Dr. Julia Parrish, UW Coastal Observation & Seabird Survey Team

Moderator: Sasha Horst, Northwest Straits Commission staff

10:30 AM – 10:40 AM Remarks from Representative Debra Lekanoff
Introduced by Tom Cowan, Northwest Straits Commission
 
10:40AM – 10:50 AM Break
 
10:50 AM – 11:50 AM Climate change and the blue carbon revolution

Dr. John Rybczyk, Western Washington University
Moderator: Dr. Ron Thom, Northwest Straits Commission

11:50 AM – 12:00 PM Remarks from US Representative Suzan DelBene

Introduced by Christina Koons, San Juan MRC and Northwest Straits Commission

12:00 PM – 1:15 PM Lunch – buffet
1:15 PM – 2:15 PM Transboundary cooperation in killer whale conservation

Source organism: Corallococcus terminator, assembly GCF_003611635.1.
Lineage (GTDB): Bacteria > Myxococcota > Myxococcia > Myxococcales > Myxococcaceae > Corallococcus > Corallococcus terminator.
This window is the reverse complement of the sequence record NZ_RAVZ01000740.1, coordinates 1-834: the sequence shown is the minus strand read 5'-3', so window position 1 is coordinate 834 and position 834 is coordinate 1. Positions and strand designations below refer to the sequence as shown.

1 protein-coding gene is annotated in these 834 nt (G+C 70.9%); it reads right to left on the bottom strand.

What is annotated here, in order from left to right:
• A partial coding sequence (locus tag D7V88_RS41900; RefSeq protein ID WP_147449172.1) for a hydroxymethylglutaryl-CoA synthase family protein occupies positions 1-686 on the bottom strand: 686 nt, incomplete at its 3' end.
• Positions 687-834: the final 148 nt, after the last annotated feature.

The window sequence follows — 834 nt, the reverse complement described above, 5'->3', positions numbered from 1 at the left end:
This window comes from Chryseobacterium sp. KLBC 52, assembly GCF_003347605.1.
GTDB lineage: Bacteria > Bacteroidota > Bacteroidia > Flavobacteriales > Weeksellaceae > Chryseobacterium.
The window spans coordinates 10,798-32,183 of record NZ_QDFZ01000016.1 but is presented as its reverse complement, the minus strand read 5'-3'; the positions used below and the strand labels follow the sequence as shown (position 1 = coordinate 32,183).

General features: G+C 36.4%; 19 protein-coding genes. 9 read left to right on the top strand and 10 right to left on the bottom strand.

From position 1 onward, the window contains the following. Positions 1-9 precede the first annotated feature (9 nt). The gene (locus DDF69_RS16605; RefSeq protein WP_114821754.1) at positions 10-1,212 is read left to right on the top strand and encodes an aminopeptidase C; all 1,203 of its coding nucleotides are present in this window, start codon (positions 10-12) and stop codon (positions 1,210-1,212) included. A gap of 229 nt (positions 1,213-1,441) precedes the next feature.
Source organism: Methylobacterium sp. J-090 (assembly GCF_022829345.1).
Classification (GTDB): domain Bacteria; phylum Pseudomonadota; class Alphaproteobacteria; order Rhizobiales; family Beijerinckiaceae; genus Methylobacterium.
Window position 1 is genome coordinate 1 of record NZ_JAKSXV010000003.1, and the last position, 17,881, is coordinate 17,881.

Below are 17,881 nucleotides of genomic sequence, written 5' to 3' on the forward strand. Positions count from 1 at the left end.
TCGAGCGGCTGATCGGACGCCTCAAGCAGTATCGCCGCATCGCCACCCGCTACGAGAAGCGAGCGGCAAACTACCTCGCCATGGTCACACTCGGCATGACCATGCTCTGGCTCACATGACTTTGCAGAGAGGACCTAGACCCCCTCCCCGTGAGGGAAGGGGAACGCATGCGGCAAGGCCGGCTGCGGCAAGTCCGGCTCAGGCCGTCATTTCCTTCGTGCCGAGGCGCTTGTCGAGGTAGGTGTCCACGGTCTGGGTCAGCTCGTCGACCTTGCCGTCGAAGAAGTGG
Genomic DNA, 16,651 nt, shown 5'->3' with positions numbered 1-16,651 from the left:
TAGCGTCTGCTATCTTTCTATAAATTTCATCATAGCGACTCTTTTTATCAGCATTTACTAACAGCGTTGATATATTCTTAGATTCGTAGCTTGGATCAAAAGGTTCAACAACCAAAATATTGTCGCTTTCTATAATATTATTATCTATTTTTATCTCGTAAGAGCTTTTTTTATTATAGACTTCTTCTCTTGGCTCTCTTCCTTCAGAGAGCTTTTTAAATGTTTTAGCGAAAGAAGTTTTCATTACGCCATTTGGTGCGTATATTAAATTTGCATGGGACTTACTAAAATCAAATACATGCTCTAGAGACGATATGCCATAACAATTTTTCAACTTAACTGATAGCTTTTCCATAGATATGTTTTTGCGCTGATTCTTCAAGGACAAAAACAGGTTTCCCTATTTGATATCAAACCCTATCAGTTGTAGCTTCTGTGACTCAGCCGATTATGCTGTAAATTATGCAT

Dr. Rob Williams, Oceans Initiative

Moderator: Ginny Broadhurst, Salish Sea Institute

Day 2: continued on next page
2:15 PM – 2:45 PM MRC Awards

Presented by:

Nan McKay, Northwest Straits Commission/Foundation

Anne Murphy, President, Northwest Straits Foundation

 
2:45 PM – 3:00 PM Closing announcements
 

 

 

 

Will Whale Hunting Return to the Pacific Northwest? -NY Times

There are legitimate points of view here on both sides.  The Tribe is a sovereign nation.  As such, they have rights, to hunt and fish in their usual and accustomed places. However, given the perilous nature of whales, and what we know of them now that we didn’t know then, in “traditional” days, should give any modern purpose pause. I seem to remember that much of the last whale was wasted, as the tribe didn’t eat much of it, but I could be remembering wrong. Would love to have someone who was there tell me how much of the whale was actually used by the Tribe.